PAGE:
These and other objects and advantages of the present invention will become clear to those skilled in the art in view of the description of modes of carrying out the invention, and the industrial applicability thereof, as described herein and as illustrated in the several figures of the drawing. The objects and advantages listed are not an exhaustive list of all possible advantages of the invention. Moreover, it will be possible to practice the invention even where one or more of the intended objects and/or advantages might be absent or not required in the application
FIG. 1 is perspective view of a computer monitor constructed according to the present invention;
FIG. 2 is a side elevational view of the computer monitor of FIG. 1;
FIG. 3 is a cross sectional top plan view of a portion of the computer monitor of FIG. 2, taken along line 3—3 of FIG. 2;
FIG. 4A is an exploded top view of a portion of the computer monitor of FIGS. 1 and 2;
FIG. 4B is an exploded bottom view of the portion of the computer monitor of FIG. 4A:
FIG. 5A is a downward cross sectional view of a subpanel, according to the present invention;
FIG. 5B is an upward cross sectional view of the subpanel of FIG. 5A: and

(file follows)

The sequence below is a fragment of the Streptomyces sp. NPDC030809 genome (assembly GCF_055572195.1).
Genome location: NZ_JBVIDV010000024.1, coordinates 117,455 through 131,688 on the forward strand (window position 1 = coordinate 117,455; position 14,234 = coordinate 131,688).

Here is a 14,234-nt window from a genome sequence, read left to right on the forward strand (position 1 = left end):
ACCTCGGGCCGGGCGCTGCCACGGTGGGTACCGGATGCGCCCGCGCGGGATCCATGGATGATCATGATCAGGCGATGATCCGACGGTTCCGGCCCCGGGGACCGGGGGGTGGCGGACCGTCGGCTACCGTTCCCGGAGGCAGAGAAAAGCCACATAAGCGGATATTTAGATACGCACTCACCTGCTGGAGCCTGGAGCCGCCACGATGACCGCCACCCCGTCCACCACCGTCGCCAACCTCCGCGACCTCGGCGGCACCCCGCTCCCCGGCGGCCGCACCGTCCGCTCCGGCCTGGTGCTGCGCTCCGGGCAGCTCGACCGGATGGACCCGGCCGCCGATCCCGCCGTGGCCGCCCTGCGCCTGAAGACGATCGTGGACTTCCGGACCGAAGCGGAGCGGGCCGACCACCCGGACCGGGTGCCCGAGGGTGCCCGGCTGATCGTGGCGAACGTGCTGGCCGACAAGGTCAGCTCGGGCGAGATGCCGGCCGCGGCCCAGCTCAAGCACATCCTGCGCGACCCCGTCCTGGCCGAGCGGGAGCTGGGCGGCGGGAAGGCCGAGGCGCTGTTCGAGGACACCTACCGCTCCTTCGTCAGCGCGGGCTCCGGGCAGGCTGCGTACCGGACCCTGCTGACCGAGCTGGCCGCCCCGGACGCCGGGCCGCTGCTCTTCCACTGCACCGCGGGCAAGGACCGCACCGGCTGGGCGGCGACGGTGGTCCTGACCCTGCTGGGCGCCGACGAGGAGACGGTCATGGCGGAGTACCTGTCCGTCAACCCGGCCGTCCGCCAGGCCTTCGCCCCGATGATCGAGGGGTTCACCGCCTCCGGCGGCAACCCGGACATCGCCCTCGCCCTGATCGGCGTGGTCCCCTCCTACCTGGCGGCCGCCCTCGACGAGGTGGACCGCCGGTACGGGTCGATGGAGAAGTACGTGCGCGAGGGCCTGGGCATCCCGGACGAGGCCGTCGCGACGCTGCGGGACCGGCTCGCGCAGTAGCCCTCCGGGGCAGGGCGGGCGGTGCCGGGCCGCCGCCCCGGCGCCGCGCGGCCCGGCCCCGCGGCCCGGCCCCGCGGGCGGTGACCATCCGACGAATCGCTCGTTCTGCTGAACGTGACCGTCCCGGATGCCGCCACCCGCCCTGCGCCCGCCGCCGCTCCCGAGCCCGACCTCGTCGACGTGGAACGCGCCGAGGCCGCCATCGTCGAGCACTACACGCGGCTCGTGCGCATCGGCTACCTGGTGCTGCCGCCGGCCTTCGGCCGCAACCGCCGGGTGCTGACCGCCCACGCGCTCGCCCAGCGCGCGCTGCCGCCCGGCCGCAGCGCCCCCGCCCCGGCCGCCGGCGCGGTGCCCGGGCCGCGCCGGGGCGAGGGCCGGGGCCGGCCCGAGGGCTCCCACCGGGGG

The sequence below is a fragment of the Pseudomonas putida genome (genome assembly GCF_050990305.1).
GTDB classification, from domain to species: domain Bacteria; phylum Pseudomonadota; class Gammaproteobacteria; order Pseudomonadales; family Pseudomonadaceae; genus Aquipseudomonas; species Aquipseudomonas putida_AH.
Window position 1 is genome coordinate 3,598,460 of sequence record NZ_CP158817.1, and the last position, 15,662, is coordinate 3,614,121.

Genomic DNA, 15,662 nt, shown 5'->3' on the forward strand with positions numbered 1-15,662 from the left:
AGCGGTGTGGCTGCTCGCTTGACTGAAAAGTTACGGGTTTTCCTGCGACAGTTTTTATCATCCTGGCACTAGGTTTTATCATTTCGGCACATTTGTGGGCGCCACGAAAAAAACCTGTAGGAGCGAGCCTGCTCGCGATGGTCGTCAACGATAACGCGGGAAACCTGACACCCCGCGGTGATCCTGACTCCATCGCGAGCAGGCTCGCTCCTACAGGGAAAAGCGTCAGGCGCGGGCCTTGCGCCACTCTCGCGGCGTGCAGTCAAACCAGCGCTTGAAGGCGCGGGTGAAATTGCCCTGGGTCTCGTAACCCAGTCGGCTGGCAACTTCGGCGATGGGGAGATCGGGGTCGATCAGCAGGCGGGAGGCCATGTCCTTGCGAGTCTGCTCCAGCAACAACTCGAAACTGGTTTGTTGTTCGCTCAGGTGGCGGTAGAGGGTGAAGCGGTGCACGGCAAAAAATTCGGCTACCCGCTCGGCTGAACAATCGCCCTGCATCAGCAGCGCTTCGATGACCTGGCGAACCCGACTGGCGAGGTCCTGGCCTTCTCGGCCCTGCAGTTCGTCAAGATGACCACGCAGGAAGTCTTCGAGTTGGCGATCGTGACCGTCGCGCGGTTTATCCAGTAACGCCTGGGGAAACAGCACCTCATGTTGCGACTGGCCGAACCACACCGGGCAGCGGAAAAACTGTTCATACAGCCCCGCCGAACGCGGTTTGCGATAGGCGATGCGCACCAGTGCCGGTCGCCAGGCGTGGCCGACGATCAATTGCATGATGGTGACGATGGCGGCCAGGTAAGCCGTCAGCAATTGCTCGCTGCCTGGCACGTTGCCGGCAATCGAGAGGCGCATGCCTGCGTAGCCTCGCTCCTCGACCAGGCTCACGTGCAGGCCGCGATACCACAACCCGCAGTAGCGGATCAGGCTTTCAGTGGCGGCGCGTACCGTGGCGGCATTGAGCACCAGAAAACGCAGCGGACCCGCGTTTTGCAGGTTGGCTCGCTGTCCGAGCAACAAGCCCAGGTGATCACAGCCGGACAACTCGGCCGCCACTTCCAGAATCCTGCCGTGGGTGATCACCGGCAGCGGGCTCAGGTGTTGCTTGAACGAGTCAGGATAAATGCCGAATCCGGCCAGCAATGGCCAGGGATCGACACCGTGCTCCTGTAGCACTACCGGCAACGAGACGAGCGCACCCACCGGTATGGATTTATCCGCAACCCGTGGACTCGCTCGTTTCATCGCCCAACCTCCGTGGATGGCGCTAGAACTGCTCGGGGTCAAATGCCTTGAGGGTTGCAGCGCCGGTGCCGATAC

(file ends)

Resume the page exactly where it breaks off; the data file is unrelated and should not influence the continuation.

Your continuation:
FIG. 6 is an elevational view of the subpanel of FIGS. 5A and 5B within the case of the computer monitor of FIGS. 1 through 4B.
The embodiments and variations of the invention described herein, and/or shown in the drawings, are presented by way of example only and are not limiting as to the scope of the invention. Unless otherwise specifically stated, individual aspects and components of the invention may be omitted or modified, or may have substituted therefore known equivalents, or as yet unknown substitutes such as may be developed in the future or such as may be found to be acceptable substitutes in the future. The invention may also be modified for a variety of applications while remaining within the spirit and scope of the claimed invention, since the range of potential applications is great, and since it is intended that the present invention be adaptable to many such variations.